PAWTUCKET – Located in downtown Pawtucket, a new center dedicated to showcasing African American excellence is coming together as leaders work to create a library and host programming for the Black community.
“This being here in downtown Pawtucket is significant for the entire African American community of Rhode Island,” Bernice Morris, policy advocate with Black Lives Matter Rhode Island, told The Breeze about the African American Innovation Center, run by BLM RI, which opened May 1 at 225 Main St. “We want this to be a place where people come to learn, share, get help, celebrate.”
“Although we are a very inclusive organization, we stay focused on creating opportunities for and uplifting the Black community,” she added. “Our mission is about creating equity for Black people.” Asked why they chose Pawtucket as the home of the Innovation Center, Brother Gary Dantzler, founder and executive director of BLM RI, said the city has the highest percentage of African Americans living in the state, with a population of 13,000, according to 2019 U.S. Census data. Dantzler has lived in Pawtucket for more than 30 years and his children attend Pawtucket public schools.
His goals for the space are to “bring Black excellence to the community (and) education primarily to the African American community,” he said.
Dantzler has been a BLM activist for many years, and after George Floyd was killed by police in Minneapolis last year, Morris said they began having meetings under Dantzler’s leadership and spent the summer of 2020 protesting in Providence and other communities around the state.
“That got us to a place of wanting to do more than just protesting,” she said. While protesting has its place, she said work needed to be done around creating opportunities for Black people. “How are we going to push for policies that create more equity for Black people?” she said.
Working with partners and receiving grant funding helped the group build the first African American library in R.I., Morris said, noting that Dantzler has a very keen focus on education. “Having the library is just another vehicle to provide education,” she said. “So much of what we hear and know and learn about Black history and Black people gets filtered.”
The library contains only books written by African American authors, from children’s books to biographies to fiction and nonfiction, Morris said. “That’s what makes it unique.”
While shelves are currently being filled, the organization is looking for more donations. “Every book on the shelves right now is a donation,” she said, noting that they’ve been working with school groups, teachers’ unions, and other community organizations.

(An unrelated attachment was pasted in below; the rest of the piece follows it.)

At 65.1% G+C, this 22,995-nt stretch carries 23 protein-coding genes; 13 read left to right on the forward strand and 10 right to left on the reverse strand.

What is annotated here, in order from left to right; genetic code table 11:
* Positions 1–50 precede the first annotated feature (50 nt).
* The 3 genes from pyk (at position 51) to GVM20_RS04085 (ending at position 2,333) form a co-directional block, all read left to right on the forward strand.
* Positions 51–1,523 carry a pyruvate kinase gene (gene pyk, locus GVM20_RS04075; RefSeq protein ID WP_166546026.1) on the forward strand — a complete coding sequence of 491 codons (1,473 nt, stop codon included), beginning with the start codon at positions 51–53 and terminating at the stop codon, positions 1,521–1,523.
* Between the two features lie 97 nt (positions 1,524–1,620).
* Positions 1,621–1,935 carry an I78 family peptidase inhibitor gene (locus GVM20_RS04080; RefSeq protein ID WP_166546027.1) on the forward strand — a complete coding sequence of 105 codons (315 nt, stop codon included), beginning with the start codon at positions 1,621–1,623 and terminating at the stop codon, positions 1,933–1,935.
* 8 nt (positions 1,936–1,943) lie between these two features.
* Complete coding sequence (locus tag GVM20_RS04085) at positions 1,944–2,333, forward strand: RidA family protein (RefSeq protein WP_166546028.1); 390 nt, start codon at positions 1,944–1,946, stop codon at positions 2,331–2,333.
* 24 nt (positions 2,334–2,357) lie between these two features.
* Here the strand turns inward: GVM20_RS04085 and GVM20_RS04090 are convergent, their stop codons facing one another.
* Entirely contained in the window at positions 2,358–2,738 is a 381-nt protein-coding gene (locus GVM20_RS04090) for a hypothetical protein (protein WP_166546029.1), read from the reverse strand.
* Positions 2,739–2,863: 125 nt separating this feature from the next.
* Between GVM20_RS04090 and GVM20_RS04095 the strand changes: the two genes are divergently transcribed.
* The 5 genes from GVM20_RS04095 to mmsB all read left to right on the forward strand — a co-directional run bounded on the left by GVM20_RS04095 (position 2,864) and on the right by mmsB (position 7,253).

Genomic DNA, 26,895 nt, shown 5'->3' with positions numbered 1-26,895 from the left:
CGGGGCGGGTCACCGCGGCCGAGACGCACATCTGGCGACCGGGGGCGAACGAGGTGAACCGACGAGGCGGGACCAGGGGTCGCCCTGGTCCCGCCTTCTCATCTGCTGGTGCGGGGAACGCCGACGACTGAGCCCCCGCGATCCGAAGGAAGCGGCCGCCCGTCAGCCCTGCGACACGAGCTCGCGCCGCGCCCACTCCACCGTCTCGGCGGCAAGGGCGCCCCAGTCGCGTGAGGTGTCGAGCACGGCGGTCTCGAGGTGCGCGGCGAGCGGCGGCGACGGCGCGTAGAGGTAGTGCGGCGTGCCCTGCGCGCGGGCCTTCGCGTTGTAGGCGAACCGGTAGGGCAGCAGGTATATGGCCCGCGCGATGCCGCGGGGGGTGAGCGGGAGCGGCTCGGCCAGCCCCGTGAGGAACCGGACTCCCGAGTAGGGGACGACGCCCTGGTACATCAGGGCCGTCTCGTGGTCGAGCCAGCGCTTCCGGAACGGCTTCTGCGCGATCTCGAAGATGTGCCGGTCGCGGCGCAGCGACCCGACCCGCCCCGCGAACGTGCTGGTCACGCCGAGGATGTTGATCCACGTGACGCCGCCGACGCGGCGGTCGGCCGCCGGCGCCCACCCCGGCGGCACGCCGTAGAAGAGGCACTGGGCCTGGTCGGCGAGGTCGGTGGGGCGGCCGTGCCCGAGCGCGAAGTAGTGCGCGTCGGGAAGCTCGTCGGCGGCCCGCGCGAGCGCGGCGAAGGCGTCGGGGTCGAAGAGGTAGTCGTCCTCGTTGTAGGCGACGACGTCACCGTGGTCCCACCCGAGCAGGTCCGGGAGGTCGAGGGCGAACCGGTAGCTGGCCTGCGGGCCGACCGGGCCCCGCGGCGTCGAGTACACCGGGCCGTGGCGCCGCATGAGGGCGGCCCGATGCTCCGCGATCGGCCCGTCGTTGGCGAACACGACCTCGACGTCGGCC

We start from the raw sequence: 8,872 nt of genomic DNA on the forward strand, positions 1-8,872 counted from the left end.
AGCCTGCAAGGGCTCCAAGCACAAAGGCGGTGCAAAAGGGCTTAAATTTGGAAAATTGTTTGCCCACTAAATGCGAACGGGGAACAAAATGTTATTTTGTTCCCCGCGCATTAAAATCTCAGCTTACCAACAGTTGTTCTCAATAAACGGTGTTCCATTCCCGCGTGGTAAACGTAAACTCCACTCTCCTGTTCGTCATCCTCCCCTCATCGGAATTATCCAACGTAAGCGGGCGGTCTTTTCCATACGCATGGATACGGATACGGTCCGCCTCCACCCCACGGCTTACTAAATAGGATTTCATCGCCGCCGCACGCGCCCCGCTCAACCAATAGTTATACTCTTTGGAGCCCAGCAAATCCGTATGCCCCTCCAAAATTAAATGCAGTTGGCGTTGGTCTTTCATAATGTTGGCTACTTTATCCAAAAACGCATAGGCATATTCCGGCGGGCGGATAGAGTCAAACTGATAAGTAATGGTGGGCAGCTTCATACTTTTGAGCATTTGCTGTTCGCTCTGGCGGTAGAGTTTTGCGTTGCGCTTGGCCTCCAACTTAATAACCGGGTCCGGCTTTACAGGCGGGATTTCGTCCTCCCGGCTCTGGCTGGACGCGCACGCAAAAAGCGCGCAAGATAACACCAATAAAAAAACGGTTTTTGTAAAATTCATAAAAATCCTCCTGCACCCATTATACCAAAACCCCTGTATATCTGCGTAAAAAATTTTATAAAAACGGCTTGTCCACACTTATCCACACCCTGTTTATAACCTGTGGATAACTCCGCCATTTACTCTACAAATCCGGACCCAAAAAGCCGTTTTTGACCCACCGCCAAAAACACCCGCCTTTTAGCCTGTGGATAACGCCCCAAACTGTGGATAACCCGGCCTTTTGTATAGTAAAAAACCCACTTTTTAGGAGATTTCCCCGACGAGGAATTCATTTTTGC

Once the library is complete, it will be open to the public to borrow books. There’s also room at the center for people to stay and read, she said.
The hope is that school groups will also be able to visit and tour the space. “We want to let every student/person know that it’s here and that it’s a resource,” Morris said. “It’s a place to celebrate the excellence of the African American community.”
In addition to the library, BLM RI has hosted and is planning to host different programs and groups. “We do a lot of other things in the space,” Morris said, adding that “it’s been awesome” these past few months since opening.
Over the summer, they hosted a six-week music therapy program for children, she said.
They’re also running a technology training program, funded through the Department of Labor and Training’s Back to Work R.I. initiative in partnership with Career Devs. Currently 80 participants are learning how to code for free and are also receiving small stipends. Another cohort is starting this month.
The center is also running two mental health support groups, led by a Black clinician, Morris said.
In the future they also hope to host author events in the space, she and Dantzler said.
“I want some exciting things to happen,” Dantzler said of the space and potential opportunities.
The space is “not 100 percent there yet but the progress we made, that’s what keeps us going,” Morris said. “The reason why we’re here is because we are sick and tired of hearing about … another unarmed Black person being killed by the police.”
The ultimate goal is unity, she said. “We feel that level of responsibility to do something meaningful and important for the African American community and the whole community,” she said. “We all have to learn and grow together.”
The African American Innovation Center is open Monday through Friday, 10 a.m. to 3 p.m.
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